Durham College (DC) announced today that it has won a prestigious Whitby Chamber of Commerce 2016 Business Achievement Award in the category of Business Achievement (50+ employees). The awards were presented on November 17 at a gala held at the Deer Creek Golf & Banquet Facility.

“On behalf of everyone at DC, I’d like to thank the Whitby Chamber of Commerce for this 2016 Business Achievement Award, which recognizes the college as a valued member of the business community and contributor to the growth of Whitby and Durham Region,” said Don Lovisa, president, DC. “To be acknowledged by our peers in this way is a testament to the tireless work of our employees to enhance the business community through initiatives such as partnerships, program expansion, research and innovation, and creating a healthy workplace.”

The Peter Perry & Business Achievement Awards are held each year to recognize the success and outstanding contributions of companies and individuals within the Whitby Chamber of Commerce membership. Winners are honoured for their excellence in one or more of the following areas of operation: enhancement to the broader business community; business development and company growth; strategic alliances and partnerships; community relations; product or service advancement; brand profile and reputation; marketing/branding innovation; and healthy workplace.

Over the past six years, DC has invested more than $45 million at the Whitby campus to further its evolution into a community hub focused on innovative learning, skilled trades and applied research, highlights of which include:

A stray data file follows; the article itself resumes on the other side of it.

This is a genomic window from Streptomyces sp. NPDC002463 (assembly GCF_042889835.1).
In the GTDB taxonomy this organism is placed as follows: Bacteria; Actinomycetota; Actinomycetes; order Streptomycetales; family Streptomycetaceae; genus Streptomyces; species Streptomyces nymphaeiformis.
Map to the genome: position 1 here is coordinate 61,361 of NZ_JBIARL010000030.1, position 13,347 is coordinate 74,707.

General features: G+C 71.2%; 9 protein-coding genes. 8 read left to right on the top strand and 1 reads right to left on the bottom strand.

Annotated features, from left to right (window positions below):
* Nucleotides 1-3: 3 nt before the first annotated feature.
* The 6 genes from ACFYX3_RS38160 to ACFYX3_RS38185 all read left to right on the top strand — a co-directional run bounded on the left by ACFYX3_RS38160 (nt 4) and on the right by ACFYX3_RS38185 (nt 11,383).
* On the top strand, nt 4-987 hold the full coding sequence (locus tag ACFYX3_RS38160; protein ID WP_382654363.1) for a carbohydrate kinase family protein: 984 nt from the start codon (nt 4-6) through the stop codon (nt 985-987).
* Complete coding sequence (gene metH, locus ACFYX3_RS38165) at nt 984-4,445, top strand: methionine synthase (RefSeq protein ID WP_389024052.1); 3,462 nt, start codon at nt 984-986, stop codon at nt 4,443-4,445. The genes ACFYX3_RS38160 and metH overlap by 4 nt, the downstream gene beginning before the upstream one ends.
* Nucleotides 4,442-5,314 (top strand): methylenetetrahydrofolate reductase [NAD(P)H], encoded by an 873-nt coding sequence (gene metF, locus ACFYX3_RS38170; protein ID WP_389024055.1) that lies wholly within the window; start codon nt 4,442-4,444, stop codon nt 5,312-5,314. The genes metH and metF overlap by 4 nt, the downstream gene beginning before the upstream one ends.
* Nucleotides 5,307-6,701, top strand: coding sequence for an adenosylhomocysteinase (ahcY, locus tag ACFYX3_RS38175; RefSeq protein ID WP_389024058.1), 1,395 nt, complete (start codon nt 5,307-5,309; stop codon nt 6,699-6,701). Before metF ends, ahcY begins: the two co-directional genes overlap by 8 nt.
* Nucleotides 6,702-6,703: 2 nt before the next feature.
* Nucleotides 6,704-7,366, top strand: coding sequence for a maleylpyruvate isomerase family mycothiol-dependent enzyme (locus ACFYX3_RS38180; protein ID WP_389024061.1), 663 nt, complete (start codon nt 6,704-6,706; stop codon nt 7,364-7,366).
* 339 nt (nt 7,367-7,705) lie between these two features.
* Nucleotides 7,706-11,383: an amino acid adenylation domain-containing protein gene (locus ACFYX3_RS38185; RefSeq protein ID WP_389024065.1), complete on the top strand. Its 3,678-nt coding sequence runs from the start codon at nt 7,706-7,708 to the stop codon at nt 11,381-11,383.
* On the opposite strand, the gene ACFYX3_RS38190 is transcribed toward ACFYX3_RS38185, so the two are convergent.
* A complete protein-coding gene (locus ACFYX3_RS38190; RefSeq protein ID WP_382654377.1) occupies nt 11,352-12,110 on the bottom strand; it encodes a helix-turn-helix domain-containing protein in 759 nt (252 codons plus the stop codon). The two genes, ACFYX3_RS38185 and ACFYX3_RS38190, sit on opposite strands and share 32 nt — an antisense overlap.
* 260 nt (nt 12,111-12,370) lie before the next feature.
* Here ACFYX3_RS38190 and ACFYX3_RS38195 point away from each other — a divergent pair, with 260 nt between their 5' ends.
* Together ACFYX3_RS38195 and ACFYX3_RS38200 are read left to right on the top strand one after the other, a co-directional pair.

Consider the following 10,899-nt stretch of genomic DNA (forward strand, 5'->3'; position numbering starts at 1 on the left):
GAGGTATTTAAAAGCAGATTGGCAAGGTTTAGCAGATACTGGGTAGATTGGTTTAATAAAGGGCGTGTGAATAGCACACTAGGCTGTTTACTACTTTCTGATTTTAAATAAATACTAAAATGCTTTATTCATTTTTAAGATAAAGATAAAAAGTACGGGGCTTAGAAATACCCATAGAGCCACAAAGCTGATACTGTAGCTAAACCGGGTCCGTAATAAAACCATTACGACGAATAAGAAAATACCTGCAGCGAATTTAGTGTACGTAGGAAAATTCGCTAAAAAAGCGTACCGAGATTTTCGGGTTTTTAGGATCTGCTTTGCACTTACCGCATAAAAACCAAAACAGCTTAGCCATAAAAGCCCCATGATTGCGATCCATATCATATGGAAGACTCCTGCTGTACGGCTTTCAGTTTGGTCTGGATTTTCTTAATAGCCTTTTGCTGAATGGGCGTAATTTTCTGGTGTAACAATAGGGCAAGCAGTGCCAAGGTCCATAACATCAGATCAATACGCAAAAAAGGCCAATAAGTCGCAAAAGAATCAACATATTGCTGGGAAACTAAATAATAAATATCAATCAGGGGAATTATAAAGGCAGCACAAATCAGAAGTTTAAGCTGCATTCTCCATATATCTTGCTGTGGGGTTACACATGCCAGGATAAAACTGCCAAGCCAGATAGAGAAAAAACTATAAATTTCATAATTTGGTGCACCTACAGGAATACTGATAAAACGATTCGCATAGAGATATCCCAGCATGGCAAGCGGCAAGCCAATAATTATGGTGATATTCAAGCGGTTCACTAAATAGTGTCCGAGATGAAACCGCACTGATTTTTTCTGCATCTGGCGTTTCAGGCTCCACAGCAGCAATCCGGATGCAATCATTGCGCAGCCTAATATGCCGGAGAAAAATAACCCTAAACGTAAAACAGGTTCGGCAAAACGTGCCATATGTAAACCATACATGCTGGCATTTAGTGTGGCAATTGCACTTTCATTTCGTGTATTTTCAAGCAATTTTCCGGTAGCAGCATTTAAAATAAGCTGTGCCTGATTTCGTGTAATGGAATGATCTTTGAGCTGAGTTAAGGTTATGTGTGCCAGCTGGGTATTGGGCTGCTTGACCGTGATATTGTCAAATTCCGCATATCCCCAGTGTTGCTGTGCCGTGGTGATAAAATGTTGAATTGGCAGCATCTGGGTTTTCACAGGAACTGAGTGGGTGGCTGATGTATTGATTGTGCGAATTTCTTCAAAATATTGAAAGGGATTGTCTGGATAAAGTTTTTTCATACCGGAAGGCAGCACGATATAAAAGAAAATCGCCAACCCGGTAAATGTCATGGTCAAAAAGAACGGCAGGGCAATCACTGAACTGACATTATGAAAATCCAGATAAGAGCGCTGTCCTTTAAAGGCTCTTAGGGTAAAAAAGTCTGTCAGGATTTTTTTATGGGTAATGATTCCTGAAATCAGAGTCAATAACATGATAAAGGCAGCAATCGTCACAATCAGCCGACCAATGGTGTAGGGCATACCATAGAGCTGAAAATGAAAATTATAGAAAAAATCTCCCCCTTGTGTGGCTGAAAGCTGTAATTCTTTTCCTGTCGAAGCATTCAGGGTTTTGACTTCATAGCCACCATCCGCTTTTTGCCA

• The addition of new skilled trades programs, including Mechanical Technician – Elevating Devices that will launch in January 2017.
  • The ongoing development of cold-frame technology by faculty and student researchers, making it possible to grow fresh, local produce year-round by harnessing the sun’s energy and redirecting it to support growth on cold days. Cold-frame technology uses framed boxes built from cedar wood that have special insulation and triple polycarbonate glass on top. Filled with sand, the boxes direct heat collected from the sun to stimulate growth.
  • The W. Galen Weston Centre for Food (CFF). The CFF is focused on the sustainable field-to-fork concept, as supported by its ambassador, celebrity chef Jamie Kennedy. Home to a range of complementary programs in baking, culinary, food and farming, horticulture, hospitality, and event management, the CFF boasts numerous sustainable features and extensive grounds that include an apple orchard, agricultural planting fields, gardens, hoop house and greenhouses that support applied learning and research while growing produce for use in the CFF’s kitchens and laboratories, as well as Bistro ’67 and Pantry.

In addition, DC has established a strong relationship with Habitat for Humanity, a partnership that enables students from the college’s Construction Carpentry – Sustainable program to gain hands-on experience outside of the classroom while providing a way for DC to give back to our community with students and employees assisting with the construction of four homes for families in need.

DC was also a driving force behind the inaugural Idea Summit, held at the CFF in May 2016. The event brought together business leaders and employees from some of Durham Region’s largest employers, who discussed how to promote the region and the development of a set of recommendations to encourage innovation, entrepreneurship and job creation. The summit saw the creation of several task forces that are currently working to develop recommendations on how governments at all levels can support the region and its highly-educated and motivated work force.